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Hammarskjöld, Dag 1905- 1961

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Popular Documents

September 9, 1959

Letters Exchanged between the Dalai Lama and Secretary-General Dag Hammarskjold

The Dalai Lama writes to the Secretary-General on the situation in Tibet.

January 6, 1955

Record of Meetings between UN Secretary-General Dag Hammarskjold and Zhou Enlai

Over a series of four meetings, Secretary-General Hammarskjold and Zhou Enlai discuss American prisoners in China, Chinese nationals in the US, and the US-Taiwan defense treaty.

January 4, 1955

Minutes of Conversation between Premier Zhou Enlai and Soviet Ambassador Pavel Yudin regarding Dag Hammarskjold’s Trip to Beijing

The Soviet ambassador brought to Zhou Enlai a telegram between the United Nations Secretary-General Dag Hammarskjöld and the UN Assistant Secretary-General. The telegram stated that Hammarskjöld was going to visit Beijing for negotiating the release of the US pilots who had served in the Korean War and been captured by the Chinese.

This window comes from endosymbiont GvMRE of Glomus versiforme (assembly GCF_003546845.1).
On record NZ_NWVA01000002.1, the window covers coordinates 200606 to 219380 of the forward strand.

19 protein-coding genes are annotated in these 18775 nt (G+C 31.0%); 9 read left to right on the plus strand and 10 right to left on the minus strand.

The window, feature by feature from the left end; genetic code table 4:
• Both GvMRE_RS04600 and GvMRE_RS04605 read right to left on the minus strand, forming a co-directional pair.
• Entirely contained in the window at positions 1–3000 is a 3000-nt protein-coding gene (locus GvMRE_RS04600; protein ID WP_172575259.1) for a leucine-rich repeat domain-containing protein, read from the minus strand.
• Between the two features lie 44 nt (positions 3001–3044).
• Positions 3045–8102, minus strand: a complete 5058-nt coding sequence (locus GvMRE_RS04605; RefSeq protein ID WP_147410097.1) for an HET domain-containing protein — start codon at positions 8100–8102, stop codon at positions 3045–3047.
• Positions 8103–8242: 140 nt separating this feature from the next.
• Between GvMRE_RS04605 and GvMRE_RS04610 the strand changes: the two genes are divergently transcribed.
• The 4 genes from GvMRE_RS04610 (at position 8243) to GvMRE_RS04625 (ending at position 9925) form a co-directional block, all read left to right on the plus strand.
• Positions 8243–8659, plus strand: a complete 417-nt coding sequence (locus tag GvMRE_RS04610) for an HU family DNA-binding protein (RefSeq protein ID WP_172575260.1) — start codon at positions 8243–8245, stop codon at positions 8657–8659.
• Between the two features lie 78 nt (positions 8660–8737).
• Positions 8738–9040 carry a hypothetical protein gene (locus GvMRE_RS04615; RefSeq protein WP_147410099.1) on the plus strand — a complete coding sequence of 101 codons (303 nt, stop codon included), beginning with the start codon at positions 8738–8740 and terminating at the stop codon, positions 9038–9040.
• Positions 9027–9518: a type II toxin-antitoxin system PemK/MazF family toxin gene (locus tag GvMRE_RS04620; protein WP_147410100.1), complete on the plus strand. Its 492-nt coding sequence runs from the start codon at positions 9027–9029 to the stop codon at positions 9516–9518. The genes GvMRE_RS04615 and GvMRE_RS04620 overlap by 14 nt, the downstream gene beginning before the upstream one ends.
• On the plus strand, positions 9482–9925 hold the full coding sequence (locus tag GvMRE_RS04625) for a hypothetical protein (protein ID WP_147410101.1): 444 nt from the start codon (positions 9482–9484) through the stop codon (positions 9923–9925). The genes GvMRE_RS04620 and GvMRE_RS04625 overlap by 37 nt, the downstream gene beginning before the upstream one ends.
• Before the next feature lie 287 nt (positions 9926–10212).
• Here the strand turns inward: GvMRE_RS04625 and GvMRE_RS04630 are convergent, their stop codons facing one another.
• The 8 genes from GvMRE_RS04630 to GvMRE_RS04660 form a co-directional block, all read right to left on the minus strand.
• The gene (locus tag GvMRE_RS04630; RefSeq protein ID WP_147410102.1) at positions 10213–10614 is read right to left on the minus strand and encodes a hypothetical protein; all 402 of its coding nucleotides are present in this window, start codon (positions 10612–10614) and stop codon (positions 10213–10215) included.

January 22, 1955

Record of Conversation from Premier Zhou's Reception of the Indonesian Ambassador Arnold Mononutu

The Indonesian ambassador tells Zhou that the Indonesian government has sent out the letter of invitation inviting China to attend the Asia-African Conference. Indonesia hopes that PRC will send delegation to this conference and that the Chinese premier will visit Indonesia. Zhou Enlai expresses that after the Chinese government receives the official letter of invitation, the government will give official reply.

March 8, 1955

Gazette of the State Council of the People's Republic of China, 1954, No. 3 (Overall Issue No. 3)

This issue covers a meeting between the Chinese and Burmese prime ministers. It also includes letters that a Chinese government delegation and Enver Hoxha exchanged for Albania's tenth anniversary, as well items on Vietnam, Indonesia, Taiwan, the United States, the Soviet Union, and the United Nations. In terms of domestic policy, among other topics, it provides instructions for issuing bonds to help build the nation's economy, regulations for arrest and detention, and regulations for urban residence committees.